Architect Chris Benedict got her first energy-efficient affordable homes built–the first in New York City, actually–by being sneaky. The bank that was going to help finance the deal wanted contractors to bid on two sets of renderings for the rehab job: traditional plans and ones with the green details in place. “They called them the plain vanilla and the pistachio,” Benedict recalls.
She suspected that the construction companies would jack up the price on the extra work, and that would be the end of the story on including energy efficiency. So she convinced the bank to pull a bait-and-switch: They would bid out just the plain plans. Only after they had a lowest contractor estimate would they unveil the green blueprints.
It worked. The additional costs ended up adding just a bit more than 1 percent to the $4.3 million deal for 18 multifamily homes–very little by energy-efficiency standards. But Benedict is certain she can do better. “People have a fear of change, and they hang their hat on cost,” she says. “I wanted to bring that $54,000 down to zero. I didn’t want this project stigmatized.”
When Benedict starts talking about energy, her eyes glow with an evangelist’s fervor behind her stylish glasses, and she reels off nuts-and-bolts details to prove that buildings can be built smarter. If it takes some subterfuge to get past preconcieved notions, so be it.
Every winter, New Yorkers are reminded of the chinks in their homes’ armor. A crack in a window seal that is imperceptible in October makes a nearby favorite chair too cold to sit in by January. Or the place is burning up because the super’s apartment is on the first floor, and he’s freezing. These construction defects are more than annoying; they’re expensive and wasteful. For poor families, the extra cost of turning the heat up or a space heater on can mean a choice between heat or rent or food.
Homes that use energy more wisely have been around for a while, but they have a rep for being expensive. That’s fine for a market-rate home, where the buyer is making a decision to invest in infrastructure now for lower utility bills in the future. But there’s only so much money to go around for subsidized housing these days, and spending more up front means fewer affordable homes. The fact that lower energy costs can help residents save enough to pay the monthly mortgage bill never gets factored in.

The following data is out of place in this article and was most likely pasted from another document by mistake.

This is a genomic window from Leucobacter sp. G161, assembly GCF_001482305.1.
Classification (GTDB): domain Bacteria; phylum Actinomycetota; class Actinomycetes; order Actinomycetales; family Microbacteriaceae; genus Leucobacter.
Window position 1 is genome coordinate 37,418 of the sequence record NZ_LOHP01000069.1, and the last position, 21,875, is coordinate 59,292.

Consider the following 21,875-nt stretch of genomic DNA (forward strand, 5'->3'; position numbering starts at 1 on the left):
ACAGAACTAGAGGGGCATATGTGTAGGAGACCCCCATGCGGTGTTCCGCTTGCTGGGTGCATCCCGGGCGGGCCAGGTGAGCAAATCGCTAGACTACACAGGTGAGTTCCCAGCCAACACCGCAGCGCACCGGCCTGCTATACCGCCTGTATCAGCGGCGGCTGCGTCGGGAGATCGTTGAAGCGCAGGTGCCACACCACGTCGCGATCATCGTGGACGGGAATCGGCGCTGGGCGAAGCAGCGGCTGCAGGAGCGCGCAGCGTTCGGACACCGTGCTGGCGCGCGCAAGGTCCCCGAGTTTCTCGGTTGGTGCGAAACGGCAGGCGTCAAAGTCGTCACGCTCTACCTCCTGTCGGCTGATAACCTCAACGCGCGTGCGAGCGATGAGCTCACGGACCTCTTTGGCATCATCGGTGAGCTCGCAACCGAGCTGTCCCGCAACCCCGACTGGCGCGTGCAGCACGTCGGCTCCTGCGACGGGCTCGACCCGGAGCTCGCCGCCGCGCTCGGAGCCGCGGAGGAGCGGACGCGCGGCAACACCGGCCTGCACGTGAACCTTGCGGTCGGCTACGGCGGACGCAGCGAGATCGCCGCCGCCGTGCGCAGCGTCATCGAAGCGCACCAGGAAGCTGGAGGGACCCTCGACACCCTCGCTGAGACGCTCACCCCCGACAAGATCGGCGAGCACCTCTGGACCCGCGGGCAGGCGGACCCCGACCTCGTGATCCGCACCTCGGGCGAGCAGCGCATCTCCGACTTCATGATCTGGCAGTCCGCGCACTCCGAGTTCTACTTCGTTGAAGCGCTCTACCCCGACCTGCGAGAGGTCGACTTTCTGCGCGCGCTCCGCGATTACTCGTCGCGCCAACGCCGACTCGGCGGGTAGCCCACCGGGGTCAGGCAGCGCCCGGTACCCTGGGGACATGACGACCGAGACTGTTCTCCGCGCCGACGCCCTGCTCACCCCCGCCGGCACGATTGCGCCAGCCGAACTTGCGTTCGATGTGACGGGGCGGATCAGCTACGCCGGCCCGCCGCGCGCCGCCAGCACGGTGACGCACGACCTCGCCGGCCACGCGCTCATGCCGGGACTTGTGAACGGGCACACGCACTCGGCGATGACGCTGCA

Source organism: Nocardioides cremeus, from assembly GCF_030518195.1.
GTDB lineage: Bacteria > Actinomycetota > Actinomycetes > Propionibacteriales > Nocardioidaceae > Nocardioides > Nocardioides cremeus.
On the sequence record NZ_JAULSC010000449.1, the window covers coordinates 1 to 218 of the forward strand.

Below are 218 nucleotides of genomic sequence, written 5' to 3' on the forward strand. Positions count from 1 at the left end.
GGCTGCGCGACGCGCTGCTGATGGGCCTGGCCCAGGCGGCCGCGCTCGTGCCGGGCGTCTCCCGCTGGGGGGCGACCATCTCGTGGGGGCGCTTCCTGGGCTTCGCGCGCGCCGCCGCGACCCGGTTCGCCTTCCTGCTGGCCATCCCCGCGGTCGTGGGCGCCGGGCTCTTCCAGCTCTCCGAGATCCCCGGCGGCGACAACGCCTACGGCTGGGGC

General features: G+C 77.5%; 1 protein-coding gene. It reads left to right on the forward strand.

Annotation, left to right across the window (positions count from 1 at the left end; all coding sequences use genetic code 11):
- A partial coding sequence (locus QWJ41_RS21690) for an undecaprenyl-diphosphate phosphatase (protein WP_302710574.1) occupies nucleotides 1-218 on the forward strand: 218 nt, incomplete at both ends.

Benedict and her partner Henry Gifford say they’ve hit on the energy-efficiency grail: green housing that doesn’t cost any more to build than comparable units. They’ve invested a lot of time and thought into the set of rehabbed row houses and tenement buildings that have been built around Brooklyn in the last year. Now they just have to convince the city to give them another chance.
After getting her architecture degree at Cooper Union, Benedict apprenticed at four different firms, finally striking out on her own in 1995. For years she had been interested in mixing architecture with her environmental sensibilities–in sixth grade she wrote a poem about pollution–but wasn’t sure where to start.
Her break came from her first client, the NY/Enterprise CityHome Housing Development Fund Corporation. CityHome hired Benedict as one of a handful or architects overseeing their middle-income home-ownership program, which had already rehabbed more than 100 buildings in Brooklyn and the South Bronx. “Chris came highly recommended,” says Rylona Watson, director of the program.